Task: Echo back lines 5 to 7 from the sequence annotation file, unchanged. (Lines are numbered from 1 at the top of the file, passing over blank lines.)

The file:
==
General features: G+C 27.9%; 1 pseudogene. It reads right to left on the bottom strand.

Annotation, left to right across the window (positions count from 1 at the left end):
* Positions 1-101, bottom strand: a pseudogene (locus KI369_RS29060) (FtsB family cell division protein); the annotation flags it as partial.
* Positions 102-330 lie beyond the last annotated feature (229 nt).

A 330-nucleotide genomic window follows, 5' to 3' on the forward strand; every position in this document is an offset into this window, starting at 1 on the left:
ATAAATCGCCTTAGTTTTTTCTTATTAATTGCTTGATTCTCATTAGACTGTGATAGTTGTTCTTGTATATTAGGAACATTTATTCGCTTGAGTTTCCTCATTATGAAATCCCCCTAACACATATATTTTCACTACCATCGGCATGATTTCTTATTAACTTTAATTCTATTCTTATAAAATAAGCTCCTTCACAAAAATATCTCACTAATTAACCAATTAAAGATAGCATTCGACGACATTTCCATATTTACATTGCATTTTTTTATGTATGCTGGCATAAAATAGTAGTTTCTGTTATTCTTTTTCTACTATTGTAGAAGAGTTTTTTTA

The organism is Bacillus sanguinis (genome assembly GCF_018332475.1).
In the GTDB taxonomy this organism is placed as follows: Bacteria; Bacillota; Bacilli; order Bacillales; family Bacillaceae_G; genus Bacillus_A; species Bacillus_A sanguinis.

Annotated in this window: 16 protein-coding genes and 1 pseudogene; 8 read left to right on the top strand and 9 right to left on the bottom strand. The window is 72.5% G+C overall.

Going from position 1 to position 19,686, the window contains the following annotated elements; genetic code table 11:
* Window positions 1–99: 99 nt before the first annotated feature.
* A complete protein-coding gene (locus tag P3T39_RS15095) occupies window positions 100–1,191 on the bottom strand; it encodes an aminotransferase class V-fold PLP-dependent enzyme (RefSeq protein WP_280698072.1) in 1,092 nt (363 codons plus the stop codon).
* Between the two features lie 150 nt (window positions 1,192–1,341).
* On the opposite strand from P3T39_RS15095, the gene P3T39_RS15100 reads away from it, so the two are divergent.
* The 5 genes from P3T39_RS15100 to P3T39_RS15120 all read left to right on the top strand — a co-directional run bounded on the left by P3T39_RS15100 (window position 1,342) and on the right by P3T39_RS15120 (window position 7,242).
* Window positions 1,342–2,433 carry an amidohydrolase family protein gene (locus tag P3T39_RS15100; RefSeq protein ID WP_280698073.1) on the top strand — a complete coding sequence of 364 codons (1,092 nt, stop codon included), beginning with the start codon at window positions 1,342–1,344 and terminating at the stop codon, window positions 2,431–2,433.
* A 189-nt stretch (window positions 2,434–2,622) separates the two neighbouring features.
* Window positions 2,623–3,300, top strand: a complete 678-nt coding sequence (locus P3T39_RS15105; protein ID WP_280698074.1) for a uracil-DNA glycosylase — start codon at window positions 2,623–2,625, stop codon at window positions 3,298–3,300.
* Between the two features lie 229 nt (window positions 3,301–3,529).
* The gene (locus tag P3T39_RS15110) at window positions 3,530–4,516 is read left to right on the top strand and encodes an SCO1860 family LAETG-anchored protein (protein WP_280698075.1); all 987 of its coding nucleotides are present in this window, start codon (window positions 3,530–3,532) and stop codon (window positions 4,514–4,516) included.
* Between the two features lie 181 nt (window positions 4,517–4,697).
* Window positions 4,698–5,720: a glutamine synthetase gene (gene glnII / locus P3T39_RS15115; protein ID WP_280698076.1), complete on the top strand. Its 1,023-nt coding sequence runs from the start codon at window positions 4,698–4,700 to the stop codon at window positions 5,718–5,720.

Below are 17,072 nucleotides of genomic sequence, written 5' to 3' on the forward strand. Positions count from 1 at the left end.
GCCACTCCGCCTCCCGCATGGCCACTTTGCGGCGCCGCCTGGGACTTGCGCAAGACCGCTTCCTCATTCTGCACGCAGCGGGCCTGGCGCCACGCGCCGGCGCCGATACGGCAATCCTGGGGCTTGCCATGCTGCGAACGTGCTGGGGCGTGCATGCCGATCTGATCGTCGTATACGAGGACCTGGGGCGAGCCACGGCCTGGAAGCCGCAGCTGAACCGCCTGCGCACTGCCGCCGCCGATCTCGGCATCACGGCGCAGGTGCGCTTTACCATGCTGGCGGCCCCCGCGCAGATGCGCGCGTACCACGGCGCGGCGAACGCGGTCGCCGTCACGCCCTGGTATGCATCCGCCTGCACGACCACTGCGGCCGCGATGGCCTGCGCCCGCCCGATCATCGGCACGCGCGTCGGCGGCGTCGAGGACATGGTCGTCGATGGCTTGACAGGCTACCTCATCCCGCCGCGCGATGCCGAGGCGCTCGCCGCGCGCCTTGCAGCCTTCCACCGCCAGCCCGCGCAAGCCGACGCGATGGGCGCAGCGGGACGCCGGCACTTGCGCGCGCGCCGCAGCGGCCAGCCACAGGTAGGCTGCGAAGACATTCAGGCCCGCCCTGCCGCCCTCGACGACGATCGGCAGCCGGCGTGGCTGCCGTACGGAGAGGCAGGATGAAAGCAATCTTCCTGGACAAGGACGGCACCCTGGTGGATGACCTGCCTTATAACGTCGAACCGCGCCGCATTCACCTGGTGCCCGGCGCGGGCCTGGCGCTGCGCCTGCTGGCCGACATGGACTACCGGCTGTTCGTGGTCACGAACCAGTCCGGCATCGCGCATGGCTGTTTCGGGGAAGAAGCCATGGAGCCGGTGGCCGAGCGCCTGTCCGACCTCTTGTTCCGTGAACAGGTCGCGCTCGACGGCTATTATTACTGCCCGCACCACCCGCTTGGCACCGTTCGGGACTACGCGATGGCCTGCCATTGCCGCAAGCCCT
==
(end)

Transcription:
A 330-nucleotide genomic window follows, 5' to 3' on the forward strand; every position in this document is an offset into this window, starting at 1 on the left:
ATAAATCGCCTTAGTTTTTTCTTATTAATTGCTTGATTCTCATTAGACTGTGATAGTTGTTCTTGTATATTAGGAACATTTATTCGCTTGAGTTTCCTCATTATGAAATCCCCCTAACACATATATTTTCACTACCATCGGCATGATTTCTTATTAACTTTAATTCTATTCTTATAAAATAAGCTCCTTCACAAAAATATCTCACTAATTAACCAATTAAAGATAGCATTCGACGACATTTCCATATTTACATTGCATTTTTTTATGTATGCTGGCATAAAATAGTAGTTTCTGTTATTCTTTTTCTACTATTGTAGAAGAGTTTTTTTA

The organism is Bacillus sanguinis (genome assembly GCF_018332475.1).